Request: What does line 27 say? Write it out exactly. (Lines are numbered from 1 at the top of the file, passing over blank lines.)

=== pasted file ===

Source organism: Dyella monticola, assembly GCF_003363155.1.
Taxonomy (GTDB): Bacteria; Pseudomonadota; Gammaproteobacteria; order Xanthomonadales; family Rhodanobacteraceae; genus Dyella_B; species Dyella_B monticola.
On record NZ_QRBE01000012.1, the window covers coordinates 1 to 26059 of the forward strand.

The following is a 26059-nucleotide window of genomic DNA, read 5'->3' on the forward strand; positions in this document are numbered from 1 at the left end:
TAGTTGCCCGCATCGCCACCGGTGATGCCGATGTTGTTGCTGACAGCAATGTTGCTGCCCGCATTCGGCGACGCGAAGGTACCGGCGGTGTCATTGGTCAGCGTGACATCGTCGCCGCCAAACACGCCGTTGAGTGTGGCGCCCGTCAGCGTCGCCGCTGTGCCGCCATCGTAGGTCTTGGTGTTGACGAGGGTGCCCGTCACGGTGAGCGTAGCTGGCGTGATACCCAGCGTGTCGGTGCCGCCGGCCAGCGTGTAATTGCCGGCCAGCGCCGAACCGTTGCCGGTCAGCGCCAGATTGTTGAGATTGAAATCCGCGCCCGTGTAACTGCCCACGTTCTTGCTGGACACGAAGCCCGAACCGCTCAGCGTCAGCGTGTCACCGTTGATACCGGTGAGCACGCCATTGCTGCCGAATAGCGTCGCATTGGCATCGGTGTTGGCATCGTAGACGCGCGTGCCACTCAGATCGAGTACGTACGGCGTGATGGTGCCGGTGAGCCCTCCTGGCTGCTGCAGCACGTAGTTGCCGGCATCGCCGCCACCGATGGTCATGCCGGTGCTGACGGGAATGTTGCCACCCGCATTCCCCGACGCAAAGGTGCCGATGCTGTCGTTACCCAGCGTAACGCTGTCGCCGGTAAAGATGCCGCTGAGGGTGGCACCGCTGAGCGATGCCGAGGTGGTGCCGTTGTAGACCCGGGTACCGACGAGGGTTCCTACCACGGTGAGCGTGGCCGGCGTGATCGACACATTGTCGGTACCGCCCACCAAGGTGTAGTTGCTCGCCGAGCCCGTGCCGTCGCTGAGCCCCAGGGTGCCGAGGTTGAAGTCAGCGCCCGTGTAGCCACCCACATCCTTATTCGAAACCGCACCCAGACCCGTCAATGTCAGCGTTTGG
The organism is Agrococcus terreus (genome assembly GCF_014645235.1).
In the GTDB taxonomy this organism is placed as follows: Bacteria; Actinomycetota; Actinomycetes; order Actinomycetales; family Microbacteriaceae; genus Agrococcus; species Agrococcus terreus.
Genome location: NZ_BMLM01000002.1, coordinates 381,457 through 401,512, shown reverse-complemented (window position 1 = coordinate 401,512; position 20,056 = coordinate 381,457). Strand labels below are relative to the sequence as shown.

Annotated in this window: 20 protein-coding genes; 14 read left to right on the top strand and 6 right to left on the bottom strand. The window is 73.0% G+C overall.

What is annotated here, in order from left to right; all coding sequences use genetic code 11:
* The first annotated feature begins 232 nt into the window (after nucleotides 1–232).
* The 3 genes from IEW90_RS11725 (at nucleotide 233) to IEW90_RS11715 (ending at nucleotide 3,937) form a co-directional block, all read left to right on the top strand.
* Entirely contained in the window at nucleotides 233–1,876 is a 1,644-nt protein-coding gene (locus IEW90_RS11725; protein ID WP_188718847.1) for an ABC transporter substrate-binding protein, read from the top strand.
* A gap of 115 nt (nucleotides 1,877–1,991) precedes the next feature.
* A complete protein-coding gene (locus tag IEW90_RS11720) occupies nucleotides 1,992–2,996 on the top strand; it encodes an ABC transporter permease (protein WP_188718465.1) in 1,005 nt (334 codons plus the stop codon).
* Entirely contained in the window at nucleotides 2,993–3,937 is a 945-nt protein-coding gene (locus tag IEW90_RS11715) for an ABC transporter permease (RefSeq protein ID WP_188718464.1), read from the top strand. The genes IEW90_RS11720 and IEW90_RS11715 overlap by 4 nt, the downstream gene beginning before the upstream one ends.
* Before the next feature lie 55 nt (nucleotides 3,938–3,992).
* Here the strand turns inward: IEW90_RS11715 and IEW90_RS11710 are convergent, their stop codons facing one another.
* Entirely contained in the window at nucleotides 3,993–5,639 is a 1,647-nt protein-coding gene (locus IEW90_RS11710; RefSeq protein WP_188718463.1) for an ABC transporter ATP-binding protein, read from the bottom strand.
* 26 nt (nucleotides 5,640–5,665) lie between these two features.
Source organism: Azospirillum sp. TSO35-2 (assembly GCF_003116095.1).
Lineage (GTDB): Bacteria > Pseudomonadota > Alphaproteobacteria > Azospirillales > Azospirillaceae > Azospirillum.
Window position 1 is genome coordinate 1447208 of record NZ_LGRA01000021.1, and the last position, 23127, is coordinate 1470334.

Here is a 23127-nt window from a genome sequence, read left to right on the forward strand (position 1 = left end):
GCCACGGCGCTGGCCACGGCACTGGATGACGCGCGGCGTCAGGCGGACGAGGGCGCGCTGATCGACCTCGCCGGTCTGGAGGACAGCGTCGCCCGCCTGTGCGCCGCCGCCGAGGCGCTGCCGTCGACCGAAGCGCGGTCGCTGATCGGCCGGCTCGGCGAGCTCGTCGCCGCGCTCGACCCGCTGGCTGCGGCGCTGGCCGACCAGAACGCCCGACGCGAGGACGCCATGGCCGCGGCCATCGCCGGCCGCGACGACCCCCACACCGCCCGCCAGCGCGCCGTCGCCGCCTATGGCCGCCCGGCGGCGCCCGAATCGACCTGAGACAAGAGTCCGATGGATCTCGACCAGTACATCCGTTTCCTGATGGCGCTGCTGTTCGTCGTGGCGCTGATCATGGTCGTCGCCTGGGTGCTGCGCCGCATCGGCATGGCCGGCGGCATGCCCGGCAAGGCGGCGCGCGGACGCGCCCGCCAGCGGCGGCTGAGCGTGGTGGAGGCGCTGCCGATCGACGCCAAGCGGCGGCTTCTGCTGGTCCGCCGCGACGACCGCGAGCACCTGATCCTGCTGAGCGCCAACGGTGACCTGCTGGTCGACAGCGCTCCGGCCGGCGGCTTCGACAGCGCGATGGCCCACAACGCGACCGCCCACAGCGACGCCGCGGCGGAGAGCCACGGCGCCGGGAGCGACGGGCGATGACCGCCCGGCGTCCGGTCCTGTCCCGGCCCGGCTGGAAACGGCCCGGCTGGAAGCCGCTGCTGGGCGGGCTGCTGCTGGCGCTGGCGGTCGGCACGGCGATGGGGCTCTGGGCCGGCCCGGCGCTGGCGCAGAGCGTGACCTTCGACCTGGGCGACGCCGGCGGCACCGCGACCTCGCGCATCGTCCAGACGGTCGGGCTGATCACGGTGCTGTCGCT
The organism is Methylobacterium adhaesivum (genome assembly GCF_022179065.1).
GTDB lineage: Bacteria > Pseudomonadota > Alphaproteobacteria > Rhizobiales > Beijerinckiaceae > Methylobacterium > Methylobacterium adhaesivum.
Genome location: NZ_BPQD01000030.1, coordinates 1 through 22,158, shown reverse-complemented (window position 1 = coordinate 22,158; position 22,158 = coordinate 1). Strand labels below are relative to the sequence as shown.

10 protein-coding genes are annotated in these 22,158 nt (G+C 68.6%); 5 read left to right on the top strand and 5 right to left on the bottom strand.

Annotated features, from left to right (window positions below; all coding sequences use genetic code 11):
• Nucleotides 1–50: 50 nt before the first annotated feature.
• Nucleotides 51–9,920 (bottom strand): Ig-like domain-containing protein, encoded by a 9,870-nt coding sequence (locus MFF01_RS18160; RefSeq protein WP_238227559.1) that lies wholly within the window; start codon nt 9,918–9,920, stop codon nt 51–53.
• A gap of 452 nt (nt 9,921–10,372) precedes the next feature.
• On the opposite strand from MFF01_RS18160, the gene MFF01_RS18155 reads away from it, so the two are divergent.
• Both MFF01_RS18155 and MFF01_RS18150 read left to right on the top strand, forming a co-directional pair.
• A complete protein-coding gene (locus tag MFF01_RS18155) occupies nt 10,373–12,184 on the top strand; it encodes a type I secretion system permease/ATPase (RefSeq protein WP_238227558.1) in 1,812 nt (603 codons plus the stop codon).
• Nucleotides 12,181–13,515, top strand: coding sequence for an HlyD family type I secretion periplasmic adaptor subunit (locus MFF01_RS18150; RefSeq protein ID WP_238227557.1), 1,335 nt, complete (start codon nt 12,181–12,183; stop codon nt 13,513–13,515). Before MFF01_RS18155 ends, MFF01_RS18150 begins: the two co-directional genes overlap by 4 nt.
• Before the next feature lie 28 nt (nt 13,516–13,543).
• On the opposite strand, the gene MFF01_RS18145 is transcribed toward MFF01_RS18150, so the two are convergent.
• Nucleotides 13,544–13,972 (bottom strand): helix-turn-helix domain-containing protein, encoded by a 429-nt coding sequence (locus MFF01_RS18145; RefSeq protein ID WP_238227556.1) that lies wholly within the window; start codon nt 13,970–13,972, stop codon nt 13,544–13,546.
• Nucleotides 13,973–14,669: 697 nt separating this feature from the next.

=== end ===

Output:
GTDB lineage: Bacteria > Pseudomonadota > Alphaproteobacteria > Rhizobiales > Beijerinckiaceae > Methylobacterium > Methylobacterium adhaesivum.